Robotic exoskeletons: a perspective for the rehabilitation of arm coordination in stroke patients
AuthorJarrassé, N; Proietti, T; Crocher, V; Robertson, J; Sahbani, A; Morel, G; Roby-Brami, A
Source TitleFrontiers in Human Neuroscience
University of Melbourne Author/sCrocher, Vincent
Document TypeJournal Article
CitationsJarrassé, N., Proietti, T., Crocher, V., Robertson, J., Sahbani, A., Morel, G. & Roby-Brami, A. (2014). Robotic exoskeletons: a perspective for the rehabilitation of arm coordination in stroke patients. Frontiers in Human Neuroscience, 8 (DEC), https://doi.org/10.3389/fnhum.2014.00947.
Access StatusOpen Access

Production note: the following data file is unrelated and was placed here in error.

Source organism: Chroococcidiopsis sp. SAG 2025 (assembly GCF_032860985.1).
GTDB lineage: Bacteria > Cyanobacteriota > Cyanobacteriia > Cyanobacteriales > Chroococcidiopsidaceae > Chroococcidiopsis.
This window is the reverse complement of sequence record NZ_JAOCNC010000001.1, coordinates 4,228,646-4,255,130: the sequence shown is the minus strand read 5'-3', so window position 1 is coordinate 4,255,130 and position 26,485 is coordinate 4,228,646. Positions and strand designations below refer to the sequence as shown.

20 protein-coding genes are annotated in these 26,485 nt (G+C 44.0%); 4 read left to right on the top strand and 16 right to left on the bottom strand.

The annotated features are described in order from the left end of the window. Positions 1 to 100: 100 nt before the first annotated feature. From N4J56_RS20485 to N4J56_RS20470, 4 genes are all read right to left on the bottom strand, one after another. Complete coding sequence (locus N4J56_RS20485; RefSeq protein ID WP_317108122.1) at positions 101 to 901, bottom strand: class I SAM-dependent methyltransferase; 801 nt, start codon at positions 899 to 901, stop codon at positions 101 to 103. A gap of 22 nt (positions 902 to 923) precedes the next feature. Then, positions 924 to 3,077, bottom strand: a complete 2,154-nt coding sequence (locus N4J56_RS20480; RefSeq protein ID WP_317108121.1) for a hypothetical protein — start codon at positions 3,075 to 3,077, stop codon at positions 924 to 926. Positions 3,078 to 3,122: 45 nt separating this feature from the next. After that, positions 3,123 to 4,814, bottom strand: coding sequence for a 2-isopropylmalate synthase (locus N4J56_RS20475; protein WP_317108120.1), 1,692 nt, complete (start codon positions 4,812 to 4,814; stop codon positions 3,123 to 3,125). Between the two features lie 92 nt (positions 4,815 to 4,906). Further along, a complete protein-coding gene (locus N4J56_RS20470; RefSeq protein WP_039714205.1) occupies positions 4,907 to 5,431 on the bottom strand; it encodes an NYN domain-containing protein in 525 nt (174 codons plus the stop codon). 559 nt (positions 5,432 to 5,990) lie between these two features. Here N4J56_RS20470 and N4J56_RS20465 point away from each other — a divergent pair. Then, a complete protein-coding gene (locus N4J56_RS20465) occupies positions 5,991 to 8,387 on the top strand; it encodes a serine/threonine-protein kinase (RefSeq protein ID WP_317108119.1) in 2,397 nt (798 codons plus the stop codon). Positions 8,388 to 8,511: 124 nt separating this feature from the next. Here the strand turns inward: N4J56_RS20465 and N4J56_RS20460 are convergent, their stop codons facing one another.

Upper-limb impairment after stroke is caused by weakness, loss of individual joint control, spasticity, and abnormal synergies. Upper-limb movement frequently involves abnormal, stereotyped, and fixed synergies, likely related to the increased use of sub-cortical networks following the stroke. The flexible coordination of the shoulder and elbow joints is also disrupted. New methods for motor learning, based on the stimulation of activity-dependent neural plasticity have been developed. These include robots that can adaptively assist active movements and generate many movement repetitions. However, most of these robots only control the movement of the hand in space. The aim of the present text is to analyze the potential of robotic exoskeletons to specifically rehabilitate joint motion and particularly inter-joint coordination. First, a review of studies on upper-limb coordination in stroke patients is presented and the potential for recovery of coordination is examined. Second, issues relating to the mechanical design of exoskeletons and the transmission of constraints between the robotic and human limbs are discussed. The third section considers the development of different methods to control exoskeletons: existing rehabilitation devices and approaches to the control and rehabilitation of joint coordinations are then reviewed, along with preliminary clinical results available. Finally, perspectives and future strategies for the design of control mechanisms for rehabilitation exoskeletons are discussed.
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